By Michaela Korodimou
The dripping of the pipe has not stopped. Instead, throughout the night it has become
increasingly louder. It is interesting that amongst a sea of distractions provided by the city,
that attention decides to rest itself on such a normally insignificant sound. Gently, the boy pulls himself a few centimeters away from the falling water. Not so much that he is exposed to the wind and rain, just enough that he can try to nudge his attention onto something else.
Sleep seems like a distant friend to him. He used to remember the feeling of waking up with the sensation of being rested. These days, after so many months of sleepless nights, moving nights, frightened nights, the memory in his body of what rest could even possibly feel like has been forgotten. He glances at the time, portrayed in florescent lights above the pharmacy across from where he lies. It is 3:16 am. The endless night still has miles to go before it merges into another endless day.
As the world shuts down around us, people panic-buy endless rolls of toilet paper and the super-rich jet off to their bunkers, I watch the chaos unfolding from a position of privilege.
As a PhD student conducting fieldwork in Athens, Greece, the NGOs and community centers I volunteer with are temporarily shut; the teaching I am meant to do put on halt. I find myself wondering how I will spend the weeks of pause. My academic supervisor speaks of gathering my thoughts, taking a break and beginning to write. Friends speak eagerly of where in the world we can quarantine ourselves and what books we will finally have time to read.
The students in my classes, the children who are homeless and living on the streets of Athens, have a very different reality. Waiting to be accepted into the system to apply for asylum, waiting to be cared for, waiting for a place to stay home in.
Just before I had to enter a 14-day quarantine I sat with Ibrahim, a student from my class. He was clearly stressed. “What will you do for these next few weeks?” I asked him. For these children, life will be very difficult over the next weeks, maybe months. Informal education (the first schooling some have had in years) classes are cancelled, and the community centers where food is provided once a day will also be closed.
The places migrants are able to exist without feeling they are in the way or unwanted are no longer accessible. Ibrahim doesn’t know what he will do. Nobody knows.
We are living in times of uncertainty. Greece, it seems, is especially so. Ibrahim is one of too many children in Greece who are not yet cared for as they need to be.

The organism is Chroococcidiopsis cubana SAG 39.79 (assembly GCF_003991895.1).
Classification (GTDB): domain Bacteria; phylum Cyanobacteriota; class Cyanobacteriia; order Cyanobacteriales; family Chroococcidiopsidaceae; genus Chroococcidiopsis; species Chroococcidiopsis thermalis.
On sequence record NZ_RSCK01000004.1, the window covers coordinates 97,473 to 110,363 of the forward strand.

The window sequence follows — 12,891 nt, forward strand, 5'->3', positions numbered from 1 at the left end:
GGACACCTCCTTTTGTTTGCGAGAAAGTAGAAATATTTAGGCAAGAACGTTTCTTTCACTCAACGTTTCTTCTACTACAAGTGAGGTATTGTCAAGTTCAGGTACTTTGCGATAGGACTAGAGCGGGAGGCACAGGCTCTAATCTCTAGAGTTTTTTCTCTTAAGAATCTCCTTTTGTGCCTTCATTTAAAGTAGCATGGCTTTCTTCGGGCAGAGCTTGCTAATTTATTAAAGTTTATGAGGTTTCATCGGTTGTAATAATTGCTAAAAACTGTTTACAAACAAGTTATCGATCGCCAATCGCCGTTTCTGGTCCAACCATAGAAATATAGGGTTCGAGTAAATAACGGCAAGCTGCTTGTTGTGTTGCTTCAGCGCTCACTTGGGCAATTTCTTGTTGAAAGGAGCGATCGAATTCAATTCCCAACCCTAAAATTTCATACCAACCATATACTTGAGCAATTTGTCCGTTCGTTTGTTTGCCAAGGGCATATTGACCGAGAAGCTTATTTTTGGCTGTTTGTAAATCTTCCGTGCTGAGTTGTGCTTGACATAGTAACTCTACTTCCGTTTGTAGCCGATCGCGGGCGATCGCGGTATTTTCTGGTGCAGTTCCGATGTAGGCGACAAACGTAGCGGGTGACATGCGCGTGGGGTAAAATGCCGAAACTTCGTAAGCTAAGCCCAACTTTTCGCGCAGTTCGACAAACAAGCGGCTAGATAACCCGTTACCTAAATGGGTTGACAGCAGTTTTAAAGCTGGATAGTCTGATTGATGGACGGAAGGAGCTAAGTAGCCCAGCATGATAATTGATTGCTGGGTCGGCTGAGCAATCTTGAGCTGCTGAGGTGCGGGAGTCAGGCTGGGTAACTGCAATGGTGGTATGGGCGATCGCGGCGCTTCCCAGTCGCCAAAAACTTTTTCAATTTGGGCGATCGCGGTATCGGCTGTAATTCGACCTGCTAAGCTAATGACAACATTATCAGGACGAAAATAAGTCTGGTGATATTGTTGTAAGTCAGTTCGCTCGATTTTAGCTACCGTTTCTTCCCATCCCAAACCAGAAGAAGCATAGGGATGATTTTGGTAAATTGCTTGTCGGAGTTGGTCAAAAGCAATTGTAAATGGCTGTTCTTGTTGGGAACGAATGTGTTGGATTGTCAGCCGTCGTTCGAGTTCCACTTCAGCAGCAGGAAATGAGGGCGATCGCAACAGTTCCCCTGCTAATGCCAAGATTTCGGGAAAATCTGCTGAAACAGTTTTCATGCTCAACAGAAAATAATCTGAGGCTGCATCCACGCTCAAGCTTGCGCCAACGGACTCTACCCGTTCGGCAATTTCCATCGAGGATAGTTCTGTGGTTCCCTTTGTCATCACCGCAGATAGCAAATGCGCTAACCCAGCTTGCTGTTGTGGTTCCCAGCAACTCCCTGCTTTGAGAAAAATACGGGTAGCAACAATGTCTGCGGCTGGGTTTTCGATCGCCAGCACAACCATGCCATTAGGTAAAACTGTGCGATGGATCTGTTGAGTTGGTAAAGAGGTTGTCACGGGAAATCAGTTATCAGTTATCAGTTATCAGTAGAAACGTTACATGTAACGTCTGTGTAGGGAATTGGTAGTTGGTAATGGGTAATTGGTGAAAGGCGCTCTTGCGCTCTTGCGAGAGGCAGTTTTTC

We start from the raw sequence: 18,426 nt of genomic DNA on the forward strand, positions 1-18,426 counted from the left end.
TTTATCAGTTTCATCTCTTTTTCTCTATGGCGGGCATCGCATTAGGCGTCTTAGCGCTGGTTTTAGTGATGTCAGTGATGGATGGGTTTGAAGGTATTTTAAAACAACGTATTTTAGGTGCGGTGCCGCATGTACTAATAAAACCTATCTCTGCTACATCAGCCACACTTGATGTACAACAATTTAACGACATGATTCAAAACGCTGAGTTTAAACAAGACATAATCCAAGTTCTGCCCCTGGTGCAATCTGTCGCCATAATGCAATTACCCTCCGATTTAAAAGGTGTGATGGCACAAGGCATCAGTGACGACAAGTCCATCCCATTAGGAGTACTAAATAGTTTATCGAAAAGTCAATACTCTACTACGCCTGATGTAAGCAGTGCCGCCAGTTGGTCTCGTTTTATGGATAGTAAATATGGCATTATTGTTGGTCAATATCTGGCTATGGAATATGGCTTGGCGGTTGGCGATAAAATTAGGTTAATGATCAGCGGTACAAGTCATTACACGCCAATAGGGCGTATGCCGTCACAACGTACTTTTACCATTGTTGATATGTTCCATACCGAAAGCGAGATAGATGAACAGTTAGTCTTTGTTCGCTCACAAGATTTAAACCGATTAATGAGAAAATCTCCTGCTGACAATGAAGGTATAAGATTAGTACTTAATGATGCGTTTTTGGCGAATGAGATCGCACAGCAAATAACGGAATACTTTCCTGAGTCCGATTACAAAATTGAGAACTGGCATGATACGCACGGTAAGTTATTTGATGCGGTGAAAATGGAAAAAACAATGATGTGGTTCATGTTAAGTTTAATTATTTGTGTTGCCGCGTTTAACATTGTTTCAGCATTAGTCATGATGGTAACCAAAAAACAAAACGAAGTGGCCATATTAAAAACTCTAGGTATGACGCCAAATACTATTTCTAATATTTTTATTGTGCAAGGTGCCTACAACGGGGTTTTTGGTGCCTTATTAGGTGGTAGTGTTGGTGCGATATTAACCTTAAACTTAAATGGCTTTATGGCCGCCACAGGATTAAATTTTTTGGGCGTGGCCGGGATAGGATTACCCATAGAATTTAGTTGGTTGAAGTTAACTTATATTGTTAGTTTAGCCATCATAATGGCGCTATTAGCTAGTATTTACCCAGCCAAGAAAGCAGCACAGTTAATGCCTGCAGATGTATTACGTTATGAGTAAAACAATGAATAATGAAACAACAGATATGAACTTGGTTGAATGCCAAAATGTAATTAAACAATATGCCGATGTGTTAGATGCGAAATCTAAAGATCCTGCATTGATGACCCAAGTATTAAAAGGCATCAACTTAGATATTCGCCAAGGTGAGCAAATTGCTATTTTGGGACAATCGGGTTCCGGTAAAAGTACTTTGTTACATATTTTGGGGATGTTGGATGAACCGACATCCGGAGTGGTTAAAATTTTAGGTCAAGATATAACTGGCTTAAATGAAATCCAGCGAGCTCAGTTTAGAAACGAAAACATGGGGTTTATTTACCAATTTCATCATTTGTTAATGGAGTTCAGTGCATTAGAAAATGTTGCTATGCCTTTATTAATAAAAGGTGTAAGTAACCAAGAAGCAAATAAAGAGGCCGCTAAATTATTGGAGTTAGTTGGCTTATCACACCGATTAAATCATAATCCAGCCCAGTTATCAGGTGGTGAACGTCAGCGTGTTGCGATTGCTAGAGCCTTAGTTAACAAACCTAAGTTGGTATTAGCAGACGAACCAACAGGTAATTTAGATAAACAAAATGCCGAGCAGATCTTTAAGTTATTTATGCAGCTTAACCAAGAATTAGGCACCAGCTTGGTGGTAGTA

“I want to be able to read my books,” he tells me. He pulls out two books from his bag. An
educational text on the benefits of using the waste from brick making for fuel, and a novel.
“I like to read novels,” he says, smiling gently, while his eyes light up as he glances with fondness at his book. I ask him more. He delves into a half hour, chapter-by-chapter, in-depth description of Jane Eyre. He is momentarily a child again, bright-eyed and excited.
“Books transport me, they take me away from this difficult life, they make me feel like I am somewhere else,” he shares. “So, will you spend your next weeks reading?” I ask him, temporarily encouraged and oddly relieved to see this passion inside of him. “No. It is too difficult to read now. I need a quiet place; I need to feel safe,” he explains. My chest clenches and I stay composed for his sake.
How haunting, that this child who has suffered so unimaginably, who loves nothing more than to read novels, is having even that rendered inaccessible. He starts to tell me again of why he loves Jane Eyre and I find myself feeling only love for him. Wanting only the very best for this brilliant, young, shiny human being who continues to endure in such incredibly strong ways.
As we walk into this uncertainty, as we panic and allow chaos to swallow us, let us be
conscious of the people who, like Ibrahim and his classmates, will be even more affected than most of us. With no places to exist safely, no certainty in where to find food, and even fewer opportunities to distract themselves from the harshness of life. All of this, whilst they are still hopefully relatively healthy and coronavirus-free.
I shudder at the thought of what they would do if they actually contracted the virus.
Let this time highlight the value of the indispensable services that volunteers, community centers, churches, individuals and NGOs provide. Let this be a chance for practicing compassion and kindness to those around us.
*Michaela Korodimou is a PhD candidate researching placemaking in displacement. With her BA in Anthropology and MSc. in Environmental Change at Oxford University,
her work in Greece with young refugees focuses on trying to understand how we can best
support current and future populations to connect to new spaces and foster feelings of
integration and home.